In addition, the report can:
- establish and improve on existing population reference levels used to determine whether a person or a group has an unusually high or low concentration of a diet-and-nutrition biochemical indicator.
- compare the nutrition status of population groups−like minorities, children, women of childbearing age, or the elderly−to other population groups, pointing out differences and areas needing improvement.
- track trends over time in the population’s biochemical indicator concentrations.
- assess the effectiveness of public health efforts to improve the diet and nutrition status of the U.S. population.
- guide research to perform in-depth analyses of the NHANES data for future nutrition and human health studies.
The report does not cover nutrition status factors such as
- body measurements like height and weight,
- clinical signs of nutrition deficiency or excess, and
- dietary intake.
The report does not make recommendations about diet. The Dietary Guidelines for Americans provide recommendations about what to eat, and several associations offer guidelines on nutrition-related risk factors that influence health outcomes.
Lastly because of the NHANES survey design, the report does not give information by state.
CDC measured levels of 58 biochemical indicators for the second nutrition report. Some of these indicators include:
- Water-soluble vitamins (compounds that can dissolve in water) such as folate, vitamins B6, B12, and C
- Fat-soluble vitamins and nutrients (compounds that can dissolve in fat) such as vitamins A, E, and D, carotenoids, and fatty acids (saturated, monounsaturated, and polyunsaturated)
- Trace elements (dietary minerals that are needed in very small quantities) such as iron-status indicators and iodine
- Isoflavones and lignans
- Acrylamide hemoglobin adducts
Access the Executive Summary for a full list of indicators in the Second Nutrition Report
Biochemical indicators of diet and nutrition indicate the nutrition status of a person. For this report, a biochemical indicator means a nutrient (e.g., vitamin, fatty acid, trace element), a metabolite (e.g., homocysteine, methylmalonic acid), or a dietary indicator with potential health relevance (e.g., isoflavone, lignan) that can be measured in blood or urine.
Although most biochemical indicators presented in this report enter the human body from foods or supplements, the body itself produces some indicators in response to dietary intake or environmental exposure. Blood and urine concentrations reflect the amount of nutrients and dietary compounds actually in the body or passing through the body from all these sources.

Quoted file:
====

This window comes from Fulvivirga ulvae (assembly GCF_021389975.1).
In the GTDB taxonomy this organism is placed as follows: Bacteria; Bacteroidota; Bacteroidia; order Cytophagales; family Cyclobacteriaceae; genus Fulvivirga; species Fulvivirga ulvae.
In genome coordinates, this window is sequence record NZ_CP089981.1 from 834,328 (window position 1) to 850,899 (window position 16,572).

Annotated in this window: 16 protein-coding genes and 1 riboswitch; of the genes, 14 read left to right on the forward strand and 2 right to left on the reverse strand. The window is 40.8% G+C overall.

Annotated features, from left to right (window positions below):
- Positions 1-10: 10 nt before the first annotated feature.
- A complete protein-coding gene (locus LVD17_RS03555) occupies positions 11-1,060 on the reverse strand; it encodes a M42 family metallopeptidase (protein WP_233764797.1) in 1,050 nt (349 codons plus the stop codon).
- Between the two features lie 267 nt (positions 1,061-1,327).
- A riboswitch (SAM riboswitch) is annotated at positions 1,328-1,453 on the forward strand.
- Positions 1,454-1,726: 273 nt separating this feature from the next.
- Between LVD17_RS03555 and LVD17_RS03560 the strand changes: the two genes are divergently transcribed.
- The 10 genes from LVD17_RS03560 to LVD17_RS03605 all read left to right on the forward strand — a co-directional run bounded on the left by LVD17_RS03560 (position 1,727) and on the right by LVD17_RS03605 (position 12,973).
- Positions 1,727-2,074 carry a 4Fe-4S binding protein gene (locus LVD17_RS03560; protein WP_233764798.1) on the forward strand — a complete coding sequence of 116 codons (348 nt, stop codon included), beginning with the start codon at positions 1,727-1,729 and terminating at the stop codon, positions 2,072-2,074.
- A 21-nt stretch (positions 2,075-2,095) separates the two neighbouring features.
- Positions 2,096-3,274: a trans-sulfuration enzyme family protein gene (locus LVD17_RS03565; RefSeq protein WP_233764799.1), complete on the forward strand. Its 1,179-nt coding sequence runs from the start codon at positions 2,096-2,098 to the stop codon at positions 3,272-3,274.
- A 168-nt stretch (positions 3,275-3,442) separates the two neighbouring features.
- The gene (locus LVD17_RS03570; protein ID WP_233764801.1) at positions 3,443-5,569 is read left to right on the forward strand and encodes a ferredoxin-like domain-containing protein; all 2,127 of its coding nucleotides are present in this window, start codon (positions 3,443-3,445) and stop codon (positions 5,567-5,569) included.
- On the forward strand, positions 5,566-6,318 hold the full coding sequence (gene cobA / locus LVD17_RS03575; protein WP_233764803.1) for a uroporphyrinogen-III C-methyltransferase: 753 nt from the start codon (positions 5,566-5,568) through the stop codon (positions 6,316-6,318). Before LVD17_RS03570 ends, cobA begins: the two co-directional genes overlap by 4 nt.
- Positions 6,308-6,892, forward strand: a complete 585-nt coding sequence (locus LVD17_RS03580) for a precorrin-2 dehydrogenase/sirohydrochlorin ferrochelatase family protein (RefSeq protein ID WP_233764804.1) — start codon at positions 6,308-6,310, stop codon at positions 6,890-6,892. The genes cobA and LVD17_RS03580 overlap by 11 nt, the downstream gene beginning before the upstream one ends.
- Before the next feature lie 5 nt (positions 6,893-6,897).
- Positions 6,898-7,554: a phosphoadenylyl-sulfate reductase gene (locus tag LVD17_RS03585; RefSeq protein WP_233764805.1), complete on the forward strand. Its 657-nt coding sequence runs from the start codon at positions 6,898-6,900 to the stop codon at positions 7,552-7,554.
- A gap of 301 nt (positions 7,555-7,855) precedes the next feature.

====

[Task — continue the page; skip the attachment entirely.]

Blood and urine levels of biochemical indicators can help assess if the U.S. population is getting enough of certain nutrients. These measurements indicate total intakes from foods (some fortified with micronutrients) and from dietary supplements that contain vitamins and minerals. Blood or urine levels of biochemical indicators can also be influenced by factors other than diet, such as various diseases or environmental exposures. More research is needed to determine levels that indicate risk for disease.
The nutrition report presents descriptive statistics about the distribution of blood and urine levels of biochemical indicators in the U.S. population. Statistics include geometric means and selected percentiles with confidence intervals. Data are presented for the total population and by age, sex, and race/ethnicity.
CDC used several analytical methods involving mostly chromatographic methods that separate the compound of interest from other compounds in blood and urine to measure biochemical indicators for this report.
References for these methods can be found in Appendix D of the Second Nutrition Report.
15.) Is CDC involved in other studies to determine the relationship between biochemical indicators and health outcomes?
Each year, CDC collaborates with other federal agencies, academic institutions, governments, and other organizations on studies of diet and nutrition. Examining the relationship between biochemical indicators and health outcomes is a focus.
Some of the other studies include determining baseline levels before changes in dietary intake recommendations and evaluating changes in biochemical levels as a result of supplementation or fortification regimens.
In addition, the National Institutes of Health (NIH) sponsor research that addresses nutrition status, its relationship to chronic and infectious diseases, and its interactions with the environment or genes. For more information, visit the NIH Web site.
The Agricultural Research Service (ARS) of the U.S. Department of Agriculture (USDA) is conducting research in human nutrition and food safety. For more information, visit the USDA Web site.
The Center for Food Safety and Applied Nutrition (CFSAN) at the Food and Drug Administration (FDA) provides consumer information on nutrition and health, food labeling, food safety, and dietary supplements. For more information, visit the FDA Web site.
A doctor can request tests for some of the biochemical indicators listed in the report: folate, vitamin B12, homocysteine, 25-hydroxyvitamin D, and iron-status indicators. However, analyses for most indicators in the Second Report are not widely available. Regardless of the availability of the test, laboratories may use different methods for measuring the indicators. Different methods may result in different method-specific reference ranges.
Consequently, to apply the results in this report, health science professionals should check with their particular laboratory to be sure their methods compare closely with those used in this report.
CDC plans subsequent editions of the report. These may include the same or new biochemical indicators. A different set of biochemical indicators may be available for NHANES survey periods. Over time, the series of reports will:
- Continue to track trends in the biochemical indicators
- Assess characteristics of new biochemical indicators added to future reports
- Help determine the effectiveness of public health efforts to improve the diet and nutrition status of the U.S. population
view the entire report of section of the report online. You may order a printed copy of the report by sending an email to firstname.lastname@example.org or by contacting CDC at 1-800-CDC-INFO (800-232-4636) or email@example.com.